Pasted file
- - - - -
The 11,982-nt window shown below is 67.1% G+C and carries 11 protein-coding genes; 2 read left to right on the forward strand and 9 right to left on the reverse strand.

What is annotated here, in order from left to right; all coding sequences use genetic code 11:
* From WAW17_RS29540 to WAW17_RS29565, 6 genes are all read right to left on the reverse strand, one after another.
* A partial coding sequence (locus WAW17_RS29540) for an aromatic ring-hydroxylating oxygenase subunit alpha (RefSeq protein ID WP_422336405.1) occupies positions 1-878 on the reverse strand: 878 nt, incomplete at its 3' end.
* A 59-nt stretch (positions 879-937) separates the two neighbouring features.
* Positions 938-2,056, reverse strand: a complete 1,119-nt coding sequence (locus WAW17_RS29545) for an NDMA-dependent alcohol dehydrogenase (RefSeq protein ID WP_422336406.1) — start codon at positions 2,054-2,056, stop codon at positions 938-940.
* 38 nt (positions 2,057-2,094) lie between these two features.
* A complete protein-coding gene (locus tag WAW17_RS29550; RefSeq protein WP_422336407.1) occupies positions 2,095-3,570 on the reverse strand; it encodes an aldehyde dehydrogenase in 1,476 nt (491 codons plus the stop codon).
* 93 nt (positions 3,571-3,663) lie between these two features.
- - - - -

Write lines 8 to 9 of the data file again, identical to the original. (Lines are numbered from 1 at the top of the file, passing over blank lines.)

* A complete protein-coding gene (locus tag WAW17_RS29550; RefSeq protein WP_422336407.1) occupies positions 2,095-3,570 on the reverse strand; it encodes an aldehyde dehydrogenase in 1,476 nt (491 codons plus the stop codon).
* 93 nt (positions 3,571-3,663) lie between these two features.